Press Release

53% of Belgian LGBTIQ+ people avoid holding hands in public, 27% avoid places for fear of being attacked

Our country has taken important steps forward in recent years to guarantee LGBTIQ+ persons equal rights with, among others, the historic Stop Feminicide law, the updating of our criminal code and the ban on conversion practices. Civil society will receive structural support from 2024. But new figures from the European fundamental rights agency FRA are shocking and show that much work is still needed in our country too to ensure equal rights and freedoms for LGBTIQ+ persons.

The results of the FRA survey, conducted among 100,000 people from the European LGBTIQ+ community within 30 countries, clearly show that Belgium's policy to guarantee LGBTIQ+ persons maximum equal rights is noticed: 55% in our country believe that the government effectively fights prejudice and intolerance against LGBTIQ+ persons. For the rest of Europe, the figure is only 26%.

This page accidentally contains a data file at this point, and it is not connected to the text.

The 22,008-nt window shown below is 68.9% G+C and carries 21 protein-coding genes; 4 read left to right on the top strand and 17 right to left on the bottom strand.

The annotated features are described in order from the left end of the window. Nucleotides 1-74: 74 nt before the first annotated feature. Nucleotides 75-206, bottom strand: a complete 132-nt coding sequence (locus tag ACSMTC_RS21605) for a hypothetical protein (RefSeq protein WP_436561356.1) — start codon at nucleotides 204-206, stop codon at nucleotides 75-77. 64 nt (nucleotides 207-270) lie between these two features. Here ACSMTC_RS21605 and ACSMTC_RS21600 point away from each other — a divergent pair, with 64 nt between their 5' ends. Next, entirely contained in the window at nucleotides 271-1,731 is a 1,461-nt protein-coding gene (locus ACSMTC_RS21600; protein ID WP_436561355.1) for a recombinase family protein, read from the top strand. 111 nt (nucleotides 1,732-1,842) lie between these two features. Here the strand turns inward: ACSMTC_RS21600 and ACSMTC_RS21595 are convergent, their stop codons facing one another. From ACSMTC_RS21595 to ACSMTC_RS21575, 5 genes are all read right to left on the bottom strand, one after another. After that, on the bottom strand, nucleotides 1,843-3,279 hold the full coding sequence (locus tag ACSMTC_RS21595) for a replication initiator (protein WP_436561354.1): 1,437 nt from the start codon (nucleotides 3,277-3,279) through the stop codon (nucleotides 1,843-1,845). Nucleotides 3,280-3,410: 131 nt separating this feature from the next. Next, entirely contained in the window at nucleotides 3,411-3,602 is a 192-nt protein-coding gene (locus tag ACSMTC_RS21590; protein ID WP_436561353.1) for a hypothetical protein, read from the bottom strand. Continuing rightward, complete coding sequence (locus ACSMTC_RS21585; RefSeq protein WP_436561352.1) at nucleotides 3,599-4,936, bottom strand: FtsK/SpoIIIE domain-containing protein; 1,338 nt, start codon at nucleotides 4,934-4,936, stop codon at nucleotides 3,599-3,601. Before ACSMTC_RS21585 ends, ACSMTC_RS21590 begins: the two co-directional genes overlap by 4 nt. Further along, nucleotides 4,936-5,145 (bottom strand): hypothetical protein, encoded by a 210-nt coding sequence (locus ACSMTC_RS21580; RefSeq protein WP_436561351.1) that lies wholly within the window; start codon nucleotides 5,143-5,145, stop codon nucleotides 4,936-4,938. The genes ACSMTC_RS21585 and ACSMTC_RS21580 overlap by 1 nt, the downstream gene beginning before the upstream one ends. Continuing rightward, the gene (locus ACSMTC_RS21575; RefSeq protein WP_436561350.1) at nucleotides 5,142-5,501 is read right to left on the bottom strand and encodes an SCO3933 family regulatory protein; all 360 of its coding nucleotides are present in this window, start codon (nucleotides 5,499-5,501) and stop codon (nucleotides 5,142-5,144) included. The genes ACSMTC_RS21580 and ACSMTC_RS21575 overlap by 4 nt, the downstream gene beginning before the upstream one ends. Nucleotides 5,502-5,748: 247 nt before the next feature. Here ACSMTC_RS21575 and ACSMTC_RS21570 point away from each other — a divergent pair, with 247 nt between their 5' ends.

But that figure does not outweigh the fact that in our country too, 15% of those interviewed have been attacked in the past five years because of her, his, their sexual orientation. 16% have felt discriminated against by our healthcare system, 11% have thought about suicide often or all the time in the past year. 53% always or often avoid holding hands in public and 27% avoid certain places for fear of being attacked. In doing so, our country follows the general European trend.

Federal Secretary of State for Equal Opportunities Marie-Colline Leroy finds the results of the European study shocking and calls for additional efforts so that every Belgian can feel safe and free in our country: ‘One of the problems I would like to highlight in particular is the fight against online hatred. I hope the next parliament can make progress in this area by revising Article 150 of the constitution so that online hatred against LGBTIQ+ persons can be effectively countered. The study also shows the importance of continuing and expanding educational programmes on relationships, emotions and sexuality in our schools. These are important tools for building tolerance, respect for each other and deconstructing stereotypes.’

You can find the full study here